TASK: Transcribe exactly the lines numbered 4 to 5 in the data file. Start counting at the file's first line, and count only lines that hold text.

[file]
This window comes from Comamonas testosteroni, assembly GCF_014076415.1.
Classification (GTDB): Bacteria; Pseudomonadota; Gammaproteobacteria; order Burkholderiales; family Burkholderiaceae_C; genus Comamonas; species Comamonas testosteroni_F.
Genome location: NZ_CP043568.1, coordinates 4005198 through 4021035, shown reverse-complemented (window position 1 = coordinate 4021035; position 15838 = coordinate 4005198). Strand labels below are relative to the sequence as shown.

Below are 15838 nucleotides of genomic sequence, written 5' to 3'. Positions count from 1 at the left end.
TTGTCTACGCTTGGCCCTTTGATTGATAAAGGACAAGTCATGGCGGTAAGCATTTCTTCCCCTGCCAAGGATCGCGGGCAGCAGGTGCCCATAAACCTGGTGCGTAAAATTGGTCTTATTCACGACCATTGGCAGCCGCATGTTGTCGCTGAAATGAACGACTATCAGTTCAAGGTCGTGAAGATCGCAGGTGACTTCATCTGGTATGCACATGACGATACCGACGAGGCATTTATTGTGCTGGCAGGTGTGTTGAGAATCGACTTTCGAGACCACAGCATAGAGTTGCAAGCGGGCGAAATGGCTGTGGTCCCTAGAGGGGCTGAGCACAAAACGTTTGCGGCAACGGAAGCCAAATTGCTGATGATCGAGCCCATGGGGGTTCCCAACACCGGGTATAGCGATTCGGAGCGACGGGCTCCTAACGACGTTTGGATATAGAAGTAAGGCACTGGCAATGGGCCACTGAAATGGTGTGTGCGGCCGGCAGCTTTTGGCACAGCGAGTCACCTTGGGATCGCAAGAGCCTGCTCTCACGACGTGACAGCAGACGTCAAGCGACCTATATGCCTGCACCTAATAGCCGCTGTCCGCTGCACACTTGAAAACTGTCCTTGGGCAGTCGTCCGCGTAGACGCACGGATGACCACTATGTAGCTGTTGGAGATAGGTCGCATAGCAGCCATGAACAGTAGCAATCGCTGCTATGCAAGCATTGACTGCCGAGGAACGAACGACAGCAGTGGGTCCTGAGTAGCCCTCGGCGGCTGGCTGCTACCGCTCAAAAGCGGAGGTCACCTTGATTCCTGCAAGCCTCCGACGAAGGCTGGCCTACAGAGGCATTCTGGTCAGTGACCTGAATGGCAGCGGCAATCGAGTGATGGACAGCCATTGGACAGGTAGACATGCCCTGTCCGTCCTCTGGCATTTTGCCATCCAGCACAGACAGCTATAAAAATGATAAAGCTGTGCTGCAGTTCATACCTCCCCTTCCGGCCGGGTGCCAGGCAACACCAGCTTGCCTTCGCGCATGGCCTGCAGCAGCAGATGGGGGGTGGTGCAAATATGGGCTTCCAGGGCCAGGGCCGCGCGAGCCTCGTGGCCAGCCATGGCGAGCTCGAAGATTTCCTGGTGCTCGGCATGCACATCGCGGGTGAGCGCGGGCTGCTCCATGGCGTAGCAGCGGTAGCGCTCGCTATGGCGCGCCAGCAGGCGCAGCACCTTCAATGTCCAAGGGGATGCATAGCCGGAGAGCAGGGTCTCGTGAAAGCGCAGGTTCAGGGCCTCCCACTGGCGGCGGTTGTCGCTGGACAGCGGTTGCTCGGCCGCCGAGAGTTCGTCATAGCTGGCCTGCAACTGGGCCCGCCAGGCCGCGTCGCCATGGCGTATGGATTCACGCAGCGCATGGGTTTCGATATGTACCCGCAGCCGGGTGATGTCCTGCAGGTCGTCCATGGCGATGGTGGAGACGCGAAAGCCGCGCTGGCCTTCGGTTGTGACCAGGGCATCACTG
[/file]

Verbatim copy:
Below are 15838 nucleotides of genomic sequence, written 5' to 3'. Positions count from 1 at the left end.
TTGTCTACGCTTGGCCCTTTGATTGATAAAGGACAAGTCATGGCGGTAAGCATTTCTTCCCCTGCCAAGGATCGCGGGCAGCAGGTGCCCATAAACCTGGTGCGTAAAATTGGTCTTATTCACGACCATTGGCAGCCGCATGTTGTCGCTGAAATGAACGACTATCAGTTCAAGGTCGTGAAGATCGCAGGTGACTTCATCTGGTATGCACATGACGATACCGACGAGGCATTTATTGTGCTGGCAGGTGTGTTGAGAATCGACTTTCGAGACCACAGCATAGAGTTGCAAGCGGGCGAAATGGCTGTGGTCCCTAGAGGGGCTGAGCACAAAACGTTTGCGGCAACGGAAGCCAAATTGCTGATGATCGAGCCCATGGGGGTTCCCAACACCGGGTATAGCGATTCGGAGCGACGGGCTCCTAACGACGTTTGGATATAGAAGTAAGGCACTGGCAATGGGCCACTGAAATGGTGTGTGCGGCCGGCAGCTTTTGGCACAGCGAGTCACCTTGGGATCGCAAGAGCCTGCTCTCACGACGTGACAGCAGACGTCAAGCGACCTATATGCCTGCACCTAATAGCCGCTGTCCGCTGCACACTTGAAAACTGTCCTTGGGCAGTCGTCCGCGTAGACGCACGGATGACCACTATGTAGCTGTTGGAGATAGGTCGCATAGCAGCCATGAACAGTAGCAATCGCTGCTATGCAAGCATTGACTGCCGAGGAACGAACGACAGCAGTGGGTCCTGAGTAGCCCTCGGCGGCTGGCTGCTACCGCTCAAAAGCGGAGGTCACCTTGATTCCTGCAAGCCTCCGACGAAGGCTGGCCTACAGAGGCATTCTGGTCAGTGACCTGAATGGCAGCGGCAATCGAGTGATGGACAGCCATTGGACAGGTAGACATGCCCTGTCCGTCCTCTGGCATTTTGCCATCCAGCACAGACAGCTATAAAAATGATAAAGCTGTGCTGCAGTTCATACCTCCCCTTCCGGCCGGGTGCCAGGCAACACCAGCTTGCCTTCGCGCATGGCCTGCAGCAGCAGATGGGGGGTGGTGCAAATATGGGCTTCCAGGGCCAGGGCCGCGCGAGCCTCGTGGCCAGCCATGGCGAGCTCGAAGATTTCCTGGTGCTCGGCATGCACATCGCGGGTGAGCGCGGGCTGCTCCATGGCGTAGCAGCGGTAGCGCTCGCTATGGCGCGCCAGCAGGCGCAGCACCTTCAATGTCCAAGGGGATGCATAGCCGGAGAGCAGGGTCTCGTGAAAGCGCAGGTTCAGGGCCTCCCACTGGCGGCGGTTGTCGCTGGACAGCGGTTGCTCGGCCGCCGAGAGTTCGTCATAGCTGGCCTGCAACTGGGCCCGCCAGGCCGCGTCGCCATGGCGTATGGATTCACGCAGCGCATGGGTTTCGATATGTACCCGCAGCCGGGTGATGTCCTGCAGGTCGTCCATGGCGATGGTGGAGACGCGAAAGCCGCGCTGGCCTTCGGTTGTGACCAGGGCATCACTG